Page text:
Chemical substitution is possible because chemicals that are closely related by formula and structure also have similar physical properties. So chemical substitution is a way for manufacturers to alter their products to avoid regulation -- often without making the product safer for us to use.
For example, if a chemical is banned, manufacturers can look for another chemical that is almost identical to the banned chemical.
Unfortunately, similar chemicals also often have toxic properties that are similar. And often the replacement chemicals are not as well studied and don't even have to be reported as toxic on labels or material safety-data sheets.
If we learn more about chemical substitution, we can use these same principles to select truly safer products. And to begin, we need to look at how chemicals are found to be so toxic that they are banned and must be replaced with substitutes.
European Union to the Rescue?
The U.S. industry practice of creating chemicals and putting them into commerce without testing has been observed critically by the rest of the world and particularly by the newly forming European Union.
It did not want to operate on the faulty U.S. principle that chemicals are "innocent until proven guilty."
The E.U. chose to frame its approach to this problem in the reverse. In short, its position is that chemicals should be "guilty until proven innocent."
In essence, E.U. regulations to say to industries, "if you can't prove your chemicals are safe, you can't put them on our market."
This is called the "precautionary principle." It assumes that in the absence of test data, you cannot assume a chemical is safe and that precautions should be instituted as if the chemical was toxic, until or unless the manufacturer proves otherwise.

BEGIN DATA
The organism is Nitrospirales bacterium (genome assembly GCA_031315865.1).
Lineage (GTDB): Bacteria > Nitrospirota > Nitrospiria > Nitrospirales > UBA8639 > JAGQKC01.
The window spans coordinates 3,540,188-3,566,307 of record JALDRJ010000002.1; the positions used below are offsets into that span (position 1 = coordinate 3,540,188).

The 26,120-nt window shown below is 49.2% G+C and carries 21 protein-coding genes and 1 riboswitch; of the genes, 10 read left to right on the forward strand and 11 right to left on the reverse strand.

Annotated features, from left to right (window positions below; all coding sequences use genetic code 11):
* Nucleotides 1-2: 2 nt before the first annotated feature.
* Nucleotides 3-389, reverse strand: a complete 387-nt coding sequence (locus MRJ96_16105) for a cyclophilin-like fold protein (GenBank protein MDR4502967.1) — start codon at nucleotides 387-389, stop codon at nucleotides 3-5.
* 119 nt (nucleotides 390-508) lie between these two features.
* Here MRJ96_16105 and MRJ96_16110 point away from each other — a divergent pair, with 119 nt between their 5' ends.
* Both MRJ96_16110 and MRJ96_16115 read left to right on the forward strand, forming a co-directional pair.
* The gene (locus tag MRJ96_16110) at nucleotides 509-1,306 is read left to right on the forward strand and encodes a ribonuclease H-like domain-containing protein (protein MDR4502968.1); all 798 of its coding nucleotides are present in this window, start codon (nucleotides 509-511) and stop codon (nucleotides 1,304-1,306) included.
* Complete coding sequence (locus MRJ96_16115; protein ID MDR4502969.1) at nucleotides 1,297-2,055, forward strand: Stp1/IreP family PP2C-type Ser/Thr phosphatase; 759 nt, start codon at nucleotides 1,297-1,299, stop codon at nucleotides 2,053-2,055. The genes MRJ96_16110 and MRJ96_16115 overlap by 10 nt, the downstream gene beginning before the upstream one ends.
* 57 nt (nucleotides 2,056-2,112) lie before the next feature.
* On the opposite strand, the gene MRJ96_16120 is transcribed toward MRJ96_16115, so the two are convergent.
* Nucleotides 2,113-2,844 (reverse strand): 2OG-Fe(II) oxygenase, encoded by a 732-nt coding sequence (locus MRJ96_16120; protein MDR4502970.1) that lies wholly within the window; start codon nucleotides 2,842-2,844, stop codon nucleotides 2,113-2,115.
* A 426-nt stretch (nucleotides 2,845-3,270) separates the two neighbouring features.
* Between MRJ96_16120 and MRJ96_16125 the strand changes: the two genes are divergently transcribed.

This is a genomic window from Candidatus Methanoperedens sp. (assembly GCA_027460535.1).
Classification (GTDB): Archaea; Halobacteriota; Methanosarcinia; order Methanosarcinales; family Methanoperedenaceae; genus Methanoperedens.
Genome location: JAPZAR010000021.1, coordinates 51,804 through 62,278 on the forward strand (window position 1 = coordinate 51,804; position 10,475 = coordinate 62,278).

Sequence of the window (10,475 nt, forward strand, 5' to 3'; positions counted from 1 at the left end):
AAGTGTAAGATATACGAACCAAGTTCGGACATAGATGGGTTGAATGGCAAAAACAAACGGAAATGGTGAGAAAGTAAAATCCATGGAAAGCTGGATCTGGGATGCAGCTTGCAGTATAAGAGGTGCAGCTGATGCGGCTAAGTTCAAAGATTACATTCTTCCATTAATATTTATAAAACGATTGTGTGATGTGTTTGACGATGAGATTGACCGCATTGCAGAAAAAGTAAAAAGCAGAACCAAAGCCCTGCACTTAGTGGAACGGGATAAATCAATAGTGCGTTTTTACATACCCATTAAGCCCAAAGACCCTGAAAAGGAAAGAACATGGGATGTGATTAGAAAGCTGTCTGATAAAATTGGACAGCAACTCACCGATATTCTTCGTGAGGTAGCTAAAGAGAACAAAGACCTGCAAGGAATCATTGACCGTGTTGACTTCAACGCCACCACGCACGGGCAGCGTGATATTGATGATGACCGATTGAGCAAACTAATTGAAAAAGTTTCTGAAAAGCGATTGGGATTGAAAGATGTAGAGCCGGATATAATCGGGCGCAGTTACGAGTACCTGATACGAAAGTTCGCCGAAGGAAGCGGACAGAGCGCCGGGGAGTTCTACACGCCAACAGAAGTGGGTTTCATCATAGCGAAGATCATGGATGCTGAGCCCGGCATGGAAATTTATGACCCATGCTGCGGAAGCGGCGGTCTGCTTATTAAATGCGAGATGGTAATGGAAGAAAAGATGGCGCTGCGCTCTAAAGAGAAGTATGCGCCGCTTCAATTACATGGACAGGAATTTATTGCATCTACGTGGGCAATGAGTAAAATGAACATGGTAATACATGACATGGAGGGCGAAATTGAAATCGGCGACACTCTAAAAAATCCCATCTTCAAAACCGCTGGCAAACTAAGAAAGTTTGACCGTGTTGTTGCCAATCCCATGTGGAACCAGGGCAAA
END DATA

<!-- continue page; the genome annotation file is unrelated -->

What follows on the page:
This simple principle forms the basis for the E.U. 's regulatory programs.
First on the E.U.'s agenda is getting the testing done. It understood the absurdity of trying to set safety and environmental policies in the absence of toxicity data. It passed regulations that require physiochemical, toxicological and ecotoxicological testing of "all substances manufactured or imported in quantities of 1,000 tons or more."
Estimates are there are over 30,000 of these large-volume commercial chemicals on which there are almost no data. And there are even more smaller-volume chemicals for which testing will have to wait.
The program under which the E.U. requires this chemical testing is called Registration, Evaluation, Authorization [and Restriction] of Chemical Substances. Now, REACH requires each industry to submit the basic test data or the manufacturer will not be allowed to import or sell either the chemical or products containing the chemical anywhere in the E.U.
The first REACH report of chemical test data is scheduled for 2012. By that time, industry will have invented millions of new chemicals, so it's still a race in which industry is winning.
But the E.U. regulations are at least making it a race rather than the compete rout we see here in the U.S.
About the author
Monona Rossol is a chemist, artist and industrial hygienist. She is the president and founder of Arts, Crafts and Theater Safety Inc., a nonprofit corporation dedicated to providing health and safety services to the arts.